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Elizabeth Lee Miller,
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Using a specially designed transparent 'canvas' to provide an unobstructed view, Picasso creates as the camera rolls. He begins with simple works that take shape after only a single brush stroke. He then progresses to more complex paintings, in which he repeatedly adds and removes elements, transforming the entire scene at will, until at last the work is complete.Written by
Jean-Marc Rocher <firstname.lastname@example.org>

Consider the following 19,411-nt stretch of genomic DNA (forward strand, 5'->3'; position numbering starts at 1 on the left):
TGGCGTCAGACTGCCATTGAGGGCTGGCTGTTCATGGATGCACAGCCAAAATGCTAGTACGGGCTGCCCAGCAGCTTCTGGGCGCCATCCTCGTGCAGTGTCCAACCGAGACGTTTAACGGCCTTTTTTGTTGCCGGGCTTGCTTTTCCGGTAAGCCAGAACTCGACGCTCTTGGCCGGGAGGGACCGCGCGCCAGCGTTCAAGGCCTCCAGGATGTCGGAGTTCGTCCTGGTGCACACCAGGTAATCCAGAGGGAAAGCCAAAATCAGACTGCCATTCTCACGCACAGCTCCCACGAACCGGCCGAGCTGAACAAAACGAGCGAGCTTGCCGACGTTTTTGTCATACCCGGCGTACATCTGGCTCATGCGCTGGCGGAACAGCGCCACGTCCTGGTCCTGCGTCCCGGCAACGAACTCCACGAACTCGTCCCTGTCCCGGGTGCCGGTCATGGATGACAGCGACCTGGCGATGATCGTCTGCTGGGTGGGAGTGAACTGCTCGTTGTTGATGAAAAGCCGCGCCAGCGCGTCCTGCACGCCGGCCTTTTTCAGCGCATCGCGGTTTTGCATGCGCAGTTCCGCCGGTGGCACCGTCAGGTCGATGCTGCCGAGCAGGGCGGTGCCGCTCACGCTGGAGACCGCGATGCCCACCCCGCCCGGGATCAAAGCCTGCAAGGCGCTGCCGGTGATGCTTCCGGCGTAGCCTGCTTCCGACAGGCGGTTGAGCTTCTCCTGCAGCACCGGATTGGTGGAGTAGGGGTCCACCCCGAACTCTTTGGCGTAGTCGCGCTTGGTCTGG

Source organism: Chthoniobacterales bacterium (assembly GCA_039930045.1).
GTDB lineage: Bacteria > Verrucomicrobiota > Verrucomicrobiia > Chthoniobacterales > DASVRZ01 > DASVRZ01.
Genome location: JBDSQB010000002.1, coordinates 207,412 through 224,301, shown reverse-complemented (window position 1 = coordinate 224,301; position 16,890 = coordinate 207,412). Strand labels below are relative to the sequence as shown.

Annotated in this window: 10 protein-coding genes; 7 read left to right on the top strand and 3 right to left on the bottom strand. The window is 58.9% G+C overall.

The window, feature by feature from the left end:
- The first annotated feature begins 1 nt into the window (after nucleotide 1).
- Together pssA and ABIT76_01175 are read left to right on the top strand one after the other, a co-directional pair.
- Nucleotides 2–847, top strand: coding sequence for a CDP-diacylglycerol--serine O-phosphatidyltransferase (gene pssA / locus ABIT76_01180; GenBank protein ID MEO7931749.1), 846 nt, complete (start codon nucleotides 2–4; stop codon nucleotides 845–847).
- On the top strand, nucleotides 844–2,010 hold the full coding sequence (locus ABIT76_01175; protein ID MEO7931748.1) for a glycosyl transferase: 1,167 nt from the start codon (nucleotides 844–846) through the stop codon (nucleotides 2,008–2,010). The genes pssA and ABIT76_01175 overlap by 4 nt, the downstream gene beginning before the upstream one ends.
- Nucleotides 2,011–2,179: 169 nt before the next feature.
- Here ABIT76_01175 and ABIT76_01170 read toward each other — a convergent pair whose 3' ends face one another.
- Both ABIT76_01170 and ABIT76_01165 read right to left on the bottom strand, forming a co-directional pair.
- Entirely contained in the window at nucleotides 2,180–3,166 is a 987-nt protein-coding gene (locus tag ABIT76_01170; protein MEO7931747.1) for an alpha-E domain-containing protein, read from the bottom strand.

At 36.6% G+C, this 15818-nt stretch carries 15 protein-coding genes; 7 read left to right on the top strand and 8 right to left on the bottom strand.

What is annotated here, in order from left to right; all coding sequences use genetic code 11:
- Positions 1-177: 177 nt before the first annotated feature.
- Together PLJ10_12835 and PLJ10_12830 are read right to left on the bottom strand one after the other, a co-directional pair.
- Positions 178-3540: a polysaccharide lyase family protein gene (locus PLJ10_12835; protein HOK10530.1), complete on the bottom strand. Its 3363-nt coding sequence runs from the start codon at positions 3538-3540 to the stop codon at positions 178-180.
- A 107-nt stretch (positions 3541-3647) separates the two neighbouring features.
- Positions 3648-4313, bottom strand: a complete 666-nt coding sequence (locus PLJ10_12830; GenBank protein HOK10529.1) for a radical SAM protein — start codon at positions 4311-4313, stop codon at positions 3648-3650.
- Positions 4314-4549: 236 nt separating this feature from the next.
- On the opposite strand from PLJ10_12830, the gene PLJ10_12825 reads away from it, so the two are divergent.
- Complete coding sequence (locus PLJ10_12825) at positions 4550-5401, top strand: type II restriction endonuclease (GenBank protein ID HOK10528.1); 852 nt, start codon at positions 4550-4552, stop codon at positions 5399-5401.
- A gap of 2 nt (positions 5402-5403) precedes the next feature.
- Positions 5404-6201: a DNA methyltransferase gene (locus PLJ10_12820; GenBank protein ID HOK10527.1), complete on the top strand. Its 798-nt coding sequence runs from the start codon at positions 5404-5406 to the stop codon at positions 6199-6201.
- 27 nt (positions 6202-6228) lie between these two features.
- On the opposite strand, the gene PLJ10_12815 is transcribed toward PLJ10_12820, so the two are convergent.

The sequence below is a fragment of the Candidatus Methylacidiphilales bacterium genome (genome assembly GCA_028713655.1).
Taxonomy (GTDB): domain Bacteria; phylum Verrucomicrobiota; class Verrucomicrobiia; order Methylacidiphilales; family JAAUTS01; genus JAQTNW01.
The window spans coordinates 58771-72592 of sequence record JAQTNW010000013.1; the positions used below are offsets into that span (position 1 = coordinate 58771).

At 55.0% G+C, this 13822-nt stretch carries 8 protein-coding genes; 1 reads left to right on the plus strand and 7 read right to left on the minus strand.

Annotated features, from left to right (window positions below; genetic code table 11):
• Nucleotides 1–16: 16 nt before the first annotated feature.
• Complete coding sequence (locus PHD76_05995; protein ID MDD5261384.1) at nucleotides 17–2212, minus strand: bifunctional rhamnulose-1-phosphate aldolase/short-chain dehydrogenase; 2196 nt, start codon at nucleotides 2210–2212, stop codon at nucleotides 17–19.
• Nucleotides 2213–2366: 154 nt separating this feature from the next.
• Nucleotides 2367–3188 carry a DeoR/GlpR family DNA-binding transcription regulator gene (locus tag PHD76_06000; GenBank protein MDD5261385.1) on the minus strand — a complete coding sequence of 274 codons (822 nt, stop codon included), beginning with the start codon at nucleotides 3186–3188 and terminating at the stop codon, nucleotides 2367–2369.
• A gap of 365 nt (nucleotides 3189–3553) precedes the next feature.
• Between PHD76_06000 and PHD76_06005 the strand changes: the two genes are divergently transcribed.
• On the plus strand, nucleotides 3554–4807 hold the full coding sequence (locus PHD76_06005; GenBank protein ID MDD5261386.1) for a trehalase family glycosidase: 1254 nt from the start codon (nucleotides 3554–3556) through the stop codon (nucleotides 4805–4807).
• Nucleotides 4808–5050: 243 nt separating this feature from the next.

I've always known that Pablo Picasso was one of the most prolific characters of the 20th century. I've also heard about how this film was made many times before, that is with the translucent screen between the camera and Picasso. At the beginning I thought that it was a bit slow and I remember wondering if I was in the midst of 2 hours of Picasso drawing picture after picture. And indeed it was, with a few breaks where we actually see and hear Picasso interact with the camera men. But, amazingly, once you get into watching the short drawing exercises, it becomes very captivating. You aren't sure what he's drawing, and then a line and a squiggle later it is a bull or a woman or whatever. The most mesmerizing part though, as another writer said, was when he was painting the beach scene and he kept painting over his work over and over again. What he was painting over was amazing and it made you wonder why he felt like it just didn't work.
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